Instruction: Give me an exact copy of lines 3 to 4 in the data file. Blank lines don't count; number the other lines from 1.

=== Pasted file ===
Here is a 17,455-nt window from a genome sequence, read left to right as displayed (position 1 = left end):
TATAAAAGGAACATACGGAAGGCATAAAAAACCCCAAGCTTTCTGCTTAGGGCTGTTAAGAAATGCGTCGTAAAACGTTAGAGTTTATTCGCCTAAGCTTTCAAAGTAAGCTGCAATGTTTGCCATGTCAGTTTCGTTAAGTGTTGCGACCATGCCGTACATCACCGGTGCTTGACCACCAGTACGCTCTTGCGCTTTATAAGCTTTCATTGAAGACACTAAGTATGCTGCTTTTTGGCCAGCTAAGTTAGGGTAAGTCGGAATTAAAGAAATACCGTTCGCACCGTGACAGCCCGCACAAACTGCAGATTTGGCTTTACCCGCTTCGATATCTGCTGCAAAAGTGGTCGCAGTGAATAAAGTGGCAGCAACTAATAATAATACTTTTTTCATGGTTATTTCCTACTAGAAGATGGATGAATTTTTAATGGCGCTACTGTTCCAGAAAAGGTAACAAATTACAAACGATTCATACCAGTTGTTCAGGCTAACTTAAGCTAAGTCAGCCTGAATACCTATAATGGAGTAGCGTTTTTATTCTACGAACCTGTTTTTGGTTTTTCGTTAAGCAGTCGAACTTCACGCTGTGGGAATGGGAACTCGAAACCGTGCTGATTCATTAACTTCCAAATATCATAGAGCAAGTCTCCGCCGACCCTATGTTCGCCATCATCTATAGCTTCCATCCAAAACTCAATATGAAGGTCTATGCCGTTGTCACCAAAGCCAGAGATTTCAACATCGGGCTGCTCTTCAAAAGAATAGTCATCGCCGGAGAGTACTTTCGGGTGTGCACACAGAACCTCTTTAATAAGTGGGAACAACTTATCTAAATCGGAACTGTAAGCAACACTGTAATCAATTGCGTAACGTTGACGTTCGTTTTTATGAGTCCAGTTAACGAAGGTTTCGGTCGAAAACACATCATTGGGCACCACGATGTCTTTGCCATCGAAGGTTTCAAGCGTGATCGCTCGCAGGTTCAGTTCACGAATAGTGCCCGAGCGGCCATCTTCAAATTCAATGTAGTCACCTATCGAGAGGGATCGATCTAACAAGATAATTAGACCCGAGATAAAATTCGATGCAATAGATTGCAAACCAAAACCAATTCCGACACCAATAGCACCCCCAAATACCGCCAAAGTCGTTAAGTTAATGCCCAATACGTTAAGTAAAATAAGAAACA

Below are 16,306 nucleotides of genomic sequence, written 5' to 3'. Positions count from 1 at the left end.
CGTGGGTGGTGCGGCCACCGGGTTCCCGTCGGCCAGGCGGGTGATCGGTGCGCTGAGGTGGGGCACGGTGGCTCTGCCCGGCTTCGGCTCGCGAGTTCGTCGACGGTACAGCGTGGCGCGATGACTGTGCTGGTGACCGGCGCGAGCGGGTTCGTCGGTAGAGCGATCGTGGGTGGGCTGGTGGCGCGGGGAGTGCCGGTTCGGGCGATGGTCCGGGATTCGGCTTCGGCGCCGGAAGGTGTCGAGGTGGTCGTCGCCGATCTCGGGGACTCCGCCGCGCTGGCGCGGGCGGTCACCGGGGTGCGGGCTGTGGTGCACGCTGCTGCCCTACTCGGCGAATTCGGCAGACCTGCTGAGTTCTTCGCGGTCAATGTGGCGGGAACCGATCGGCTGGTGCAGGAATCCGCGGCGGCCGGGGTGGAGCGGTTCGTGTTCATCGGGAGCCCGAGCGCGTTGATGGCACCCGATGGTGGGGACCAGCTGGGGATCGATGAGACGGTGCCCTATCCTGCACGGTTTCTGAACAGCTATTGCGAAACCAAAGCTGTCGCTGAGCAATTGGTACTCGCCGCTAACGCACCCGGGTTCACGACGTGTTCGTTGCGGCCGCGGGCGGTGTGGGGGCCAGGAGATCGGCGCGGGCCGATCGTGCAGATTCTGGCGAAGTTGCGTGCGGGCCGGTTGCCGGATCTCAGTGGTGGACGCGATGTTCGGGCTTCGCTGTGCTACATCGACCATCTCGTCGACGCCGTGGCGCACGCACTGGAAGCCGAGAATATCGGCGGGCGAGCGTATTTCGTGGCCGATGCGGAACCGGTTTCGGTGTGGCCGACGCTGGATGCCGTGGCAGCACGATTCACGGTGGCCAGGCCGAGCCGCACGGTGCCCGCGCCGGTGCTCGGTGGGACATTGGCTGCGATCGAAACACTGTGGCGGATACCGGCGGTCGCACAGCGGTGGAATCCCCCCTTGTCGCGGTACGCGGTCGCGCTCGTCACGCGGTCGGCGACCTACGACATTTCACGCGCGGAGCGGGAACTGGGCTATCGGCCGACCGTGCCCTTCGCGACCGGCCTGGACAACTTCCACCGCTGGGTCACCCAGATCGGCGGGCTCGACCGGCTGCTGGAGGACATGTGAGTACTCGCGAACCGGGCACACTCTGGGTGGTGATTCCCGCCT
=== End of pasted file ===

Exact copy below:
Below are 16,306 nucleotides of genomic sequence, written 5' to 3'. Positions count from 1 at the left end.
CGTGGGTGGTGCGGCCACCGGGTTCCCGTCGGCCAGGCGGGTGATCGGTGCGCTGAGGTGGGGCACGGTGGCTCTGCCCGGCTTCGGCTCGCGAGTTCGTCGACGGTACAGCGTGGCGCGATGACTGTGCTGGTGACCGGCGCGAGCGGGTTCGTCGGTAGAGCGATCGTGGGTGGGCTGGTGGCGCGGGGAGTGCCGGTTCGGGCGATGGTCCGGGATTCGGCTTCGGCGCCGGAAGGTGTCGAGGTGGTCGTCGCCGATCTCGGGGACTCCGCCGCGCTGGCGCGGGCGGTCACCGGGGTGCGGGCTGTGGTGCACGCTGCTGCCCTACTCGGCGAATTCGGCAGACCTGCTGAGTTCTTCGCGGTCAATGTGGCGGGAACCGATCGGCTGGTGCAGGAATCCGCGGCGGCCGGGGTGGAGCGGTTCGTGTTCATCGGGAGCCCGAGCGCGTTGATGGCACCCGATGGTGGGGACCAGCTGGGGATCGATGAGACGGTGCCCTATCCTGCACGGTTTCTGAACAGCTATTGCGAAACCAAAGCTGTCGCTGAGCAATTGGTACTCGCCGCTAACGCACCCGGGTTCACGACGTGTTCGTTGCGGCCGCGGGCGGTGTGGGGGCCAGGAGATCGGCGCGGGCCGATCGTGCAGATTCTGGCGAAGTTGCGTGCGGGCCGGTTGCCGGATCTCAGTGGTGGACGCGATGTTCGGGCTTCGCTGTGCTACATCGACCATCTCGTCGACGCCGTGGCGCACGCACTGGAAGCCGAGAATATCGGCGGGCGAGCGTATTTCGTGGCCGATGCGGAACCGGTTTCGGTGTGGCCGACGCTGGATGCCGTGGCAGCACGATTCACGGTGGCCAGGCCGAGCCGCACGGTGCCCGCGCCGGTGCTCGGTGGGACATTGGCTGCGATCGAAACACTGTGGCGGATACCGGCGGTCGCACAGCGGTGGAATCCCCCCTTGTCGCGGTACGCGGTCGCGCTCGTCACGCGGTCGGCGACCTACGACATTTCACGCGCGGAGCGGGAACTGGGCTATCGGCCGACCGTGCCCTTCGCGACCGGCCTGGACAACTTCCACCGCTGGGTCACCCAGATCGGCGGGCTCGACCGGCTGCTGGAGGACATGTGAGTACTCGCGAACCGGGCACACTCTGGGTGGTGATTCCCGCCT